Berlinale: The Match Factory Reps Five Berlin Titles (EXCLUSIVE)

Lineup features ‘Centaur,’ ’Bright Nights,’ ‘Wild Mouse,’ ‘Bye, Bye Germany,’ Aki Kaurismaki’s ‘The Other Side of Hope’

The Other Side of Hope
Photo by: Malla Hukkanen

Confirming its status as one of the go-to art-fare companies at the 2017 Berlin Film Festival, Michael Weber’s The Match Factory has acquired international sales rights to five Berlinale world premieres, three of them in competition, including Finnish icon Aki Kaurismaki’s “The Other Side of Hope.”

When the dust settles on the pickups of titles selected for this year’s Berlinale, few if any sales agents from whatever country are likely to own a larger slice of Berlin competition real estate than The Match Factory.

Of new pickups, the company will represent “Bright Nights,” from German 1990s new wave writer-director Thomas Arslan, marking his follow-up to 2012 Berlin competition hit “Gold,” a latter-day Klondike-set Western. Produced by Germany’s Schramm Film Koerner & Weber and Norway’s Mer Film, “Bright Nights” returns Arslan to the rugged wild – remote north Norway – in what The Match Factory describes as a touching father-son drama.

“The Other Side of Hope,” part two of Kaurismaki’s port city trilogy, picks up on the local resident-immigrant relationship of “Le Havre,” mixing that with Kaurismaki’s retro air, deadpan humor and lived-in characters. Set in contemporary Helsinki, it enters on the relationship between a traveling salesman and a Syrian refugee seeking asylum in Finland. “The Other Side of Hope” is Kaurismaki’s first feature in six years. The Match Factory sells the whole of Kaurismaki’s library, dating back to the 1980s.

“The Centaur,” the latest film from Aktan Arym Kubat, will screen in Panorama. Kubat is Kyrgyzstan’s best-known auteur and director of “The Swing,” and directed “The Adopted Son” and “The Chimp” under his Russian name, Aktan Abdykalykov.  An ambitious Kyrgyzstan co-production with the Netherlands, Germany and France, “Centaur” turns on a former horse thief living a peaceful life in the capital who is challenged to pull off a spectacular horse heist. It is inspired by the legend of horses giving men wings.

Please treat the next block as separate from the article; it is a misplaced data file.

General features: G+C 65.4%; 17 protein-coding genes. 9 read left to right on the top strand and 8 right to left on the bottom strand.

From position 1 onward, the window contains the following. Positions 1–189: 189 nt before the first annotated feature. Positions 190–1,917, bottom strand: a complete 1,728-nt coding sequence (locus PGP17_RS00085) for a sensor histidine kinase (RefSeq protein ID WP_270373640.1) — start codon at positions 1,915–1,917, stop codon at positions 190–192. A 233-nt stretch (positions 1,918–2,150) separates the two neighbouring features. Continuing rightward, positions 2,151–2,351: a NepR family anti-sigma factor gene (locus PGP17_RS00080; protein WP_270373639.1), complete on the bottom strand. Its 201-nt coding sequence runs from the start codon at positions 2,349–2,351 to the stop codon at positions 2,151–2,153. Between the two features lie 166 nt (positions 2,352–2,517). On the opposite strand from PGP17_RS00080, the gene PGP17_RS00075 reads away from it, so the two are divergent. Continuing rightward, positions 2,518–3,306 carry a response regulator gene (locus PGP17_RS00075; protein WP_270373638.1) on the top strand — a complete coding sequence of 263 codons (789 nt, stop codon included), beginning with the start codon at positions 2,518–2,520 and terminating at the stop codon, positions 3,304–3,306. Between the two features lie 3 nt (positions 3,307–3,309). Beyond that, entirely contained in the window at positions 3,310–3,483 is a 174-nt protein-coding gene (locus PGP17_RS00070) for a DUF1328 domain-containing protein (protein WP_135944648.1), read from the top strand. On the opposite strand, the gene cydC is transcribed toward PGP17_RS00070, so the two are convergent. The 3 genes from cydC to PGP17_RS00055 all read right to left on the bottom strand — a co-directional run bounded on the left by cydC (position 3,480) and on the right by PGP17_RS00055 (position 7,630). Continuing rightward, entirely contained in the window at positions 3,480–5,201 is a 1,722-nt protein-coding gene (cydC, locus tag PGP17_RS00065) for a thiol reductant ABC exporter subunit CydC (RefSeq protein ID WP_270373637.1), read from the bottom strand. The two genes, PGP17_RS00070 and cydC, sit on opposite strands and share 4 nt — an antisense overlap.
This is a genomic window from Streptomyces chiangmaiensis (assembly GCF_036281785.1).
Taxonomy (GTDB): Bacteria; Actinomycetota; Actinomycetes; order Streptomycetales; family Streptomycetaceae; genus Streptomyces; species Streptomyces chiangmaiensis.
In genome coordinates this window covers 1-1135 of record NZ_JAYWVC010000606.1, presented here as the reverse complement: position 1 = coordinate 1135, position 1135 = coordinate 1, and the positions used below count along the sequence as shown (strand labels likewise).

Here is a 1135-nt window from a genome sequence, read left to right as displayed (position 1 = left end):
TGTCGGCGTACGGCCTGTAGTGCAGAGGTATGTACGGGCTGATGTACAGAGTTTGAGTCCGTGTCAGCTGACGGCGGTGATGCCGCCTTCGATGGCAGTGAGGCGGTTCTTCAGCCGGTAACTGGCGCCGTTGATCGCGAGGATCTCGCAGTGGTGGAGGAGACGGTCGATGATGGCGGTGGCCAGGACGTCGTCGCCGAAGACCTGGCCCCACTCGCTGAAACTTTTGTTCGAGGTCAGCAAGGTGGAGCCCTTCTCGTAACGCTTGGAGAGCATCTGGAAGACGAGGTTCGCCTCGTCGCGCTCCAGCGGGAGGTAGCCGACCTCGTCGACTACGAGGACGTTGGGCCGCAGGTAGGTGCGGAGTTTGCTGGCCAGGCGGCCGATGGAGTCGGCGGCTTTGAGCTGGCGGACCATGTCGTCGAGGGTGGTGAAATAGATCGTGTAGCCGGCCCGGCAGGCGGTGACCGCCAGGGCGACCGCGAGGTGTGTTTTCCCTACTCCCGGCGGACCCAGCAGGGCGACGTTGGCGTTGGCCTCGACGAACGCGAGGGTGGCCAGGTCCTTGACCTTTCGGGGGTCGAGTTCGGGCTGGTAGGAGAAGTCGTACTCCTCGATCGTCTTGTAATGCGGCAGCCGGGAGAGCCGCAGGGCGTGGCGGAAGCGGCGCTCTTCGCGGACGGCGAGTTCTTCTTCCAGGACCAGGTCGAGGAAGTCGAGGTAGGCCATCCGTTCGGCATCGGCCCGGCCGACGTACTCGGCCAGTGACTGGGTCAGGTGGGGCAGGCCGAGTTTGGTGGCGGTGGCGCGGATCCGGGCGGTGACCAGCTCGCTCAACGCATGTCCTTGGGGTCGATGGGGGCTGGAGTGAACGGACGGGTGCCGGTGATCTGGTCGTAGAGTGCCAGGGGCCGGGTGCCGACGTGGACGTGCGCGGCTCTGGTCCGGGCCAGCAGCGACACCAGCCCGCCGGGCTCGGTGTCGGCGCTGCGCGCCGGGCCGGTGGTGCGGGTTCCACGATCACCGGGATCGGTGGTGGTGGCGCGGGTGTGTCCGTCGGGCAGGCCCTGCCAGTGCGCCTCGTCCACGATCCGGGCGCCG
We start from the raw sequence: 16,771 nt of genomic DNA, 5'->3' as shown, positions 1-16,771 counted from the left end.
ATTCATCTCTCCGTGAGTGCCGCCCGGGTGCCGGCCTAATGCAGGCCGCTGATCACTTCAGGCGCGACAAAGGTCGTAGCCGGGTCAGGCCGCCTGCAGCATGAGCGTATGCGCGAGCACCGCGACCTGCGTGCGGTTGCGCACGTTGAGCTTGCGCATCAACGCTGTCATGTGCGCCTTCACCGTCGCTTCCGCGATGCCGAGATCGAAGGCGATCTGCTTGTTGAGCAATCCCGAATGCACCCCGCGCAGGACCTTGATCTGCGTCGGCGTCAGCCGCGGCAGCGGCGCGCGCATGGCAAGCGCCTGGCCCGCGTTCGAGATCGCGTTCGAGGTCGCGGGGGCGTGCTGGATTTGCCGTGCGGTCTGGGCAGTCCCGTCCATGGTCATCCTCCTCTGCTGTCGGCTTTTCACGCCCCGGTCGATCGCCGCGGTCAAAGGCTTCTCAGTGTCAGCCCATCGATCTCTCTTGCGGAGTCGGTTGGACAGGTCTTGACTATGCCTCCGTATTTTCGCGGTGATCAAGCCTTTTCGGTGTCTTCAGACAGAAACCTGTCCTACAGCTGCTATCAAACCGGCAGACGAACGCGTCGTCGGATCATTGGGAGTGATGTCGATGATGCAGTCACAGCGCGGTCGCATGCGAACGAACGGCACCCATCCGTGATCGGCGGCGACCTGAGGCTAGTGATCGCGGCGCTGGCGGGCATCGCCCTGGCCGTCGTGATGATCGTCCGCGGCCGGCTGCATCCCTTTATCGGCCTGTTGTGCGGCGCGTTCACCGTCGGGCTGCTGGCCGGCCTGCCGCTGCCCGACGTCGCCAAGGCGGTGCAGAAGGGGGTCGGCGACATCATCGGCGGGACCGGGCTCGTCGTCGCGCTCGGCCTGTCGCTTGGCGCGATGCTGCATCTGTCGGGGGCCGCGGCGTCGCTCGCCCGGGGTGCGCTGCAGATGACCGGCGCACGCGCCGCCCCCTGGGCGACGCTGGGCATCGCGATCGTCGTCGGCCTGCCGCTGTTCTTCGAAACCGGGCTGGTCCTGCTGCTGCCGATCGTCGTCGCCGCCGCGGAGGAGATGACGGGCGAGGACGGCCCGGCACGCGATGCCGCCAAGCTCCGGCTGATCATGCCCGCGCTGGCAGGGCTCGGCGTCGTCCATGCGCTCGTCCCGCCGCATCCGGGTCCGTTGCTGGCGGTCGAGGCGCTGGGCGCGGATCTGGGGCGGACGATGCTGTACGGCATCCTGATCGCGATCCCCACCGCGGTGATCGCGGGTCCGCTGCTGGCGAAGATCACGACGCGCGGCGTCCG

Comedy “Wild Mouse” from Josef Hader – an award-winning actor and one of Austria’s foremost cabaret artists – is a satire of middle-class life, Hader has said. It relates the huge blow to his ego taken by a music critic laid off by his paper’s editor; as he plots revenge, he steadily slides off the rails. Hader stars. “Wild Mouse” is one of two first features in Berlin competition, and will be released in Germany by Majestic on March 9.

Rounding out The Match Factory’s sales slate of Berlin-selected movies is “Bye Bye Germany,” from Sam Garbarski. Described as a “heartfelt historical entertainment,” the film turns on the battle by David Bermann (Moritz Bleibtreu) and his Jewish friends who survived the Nazi regime to make some bucks in order to leave for America. A Berlinale Gala Special, “Bye Bye Germany“ will hit German cinemas on April 6, distributed by X-Verleih.

In Berlin, The Match Factory will also screen three Sundance premieres in the European Film Market: Swedish writer-director Tarik Saleh’s film noir “The Nile Hilton Incident,” set in Cairo in 2011; “Axolotl Overkill,” German Helene Hegemann’s makeover of her own novel; and Cate Blanchett-starrer “Manifesto,” from Julian Rosefeldt.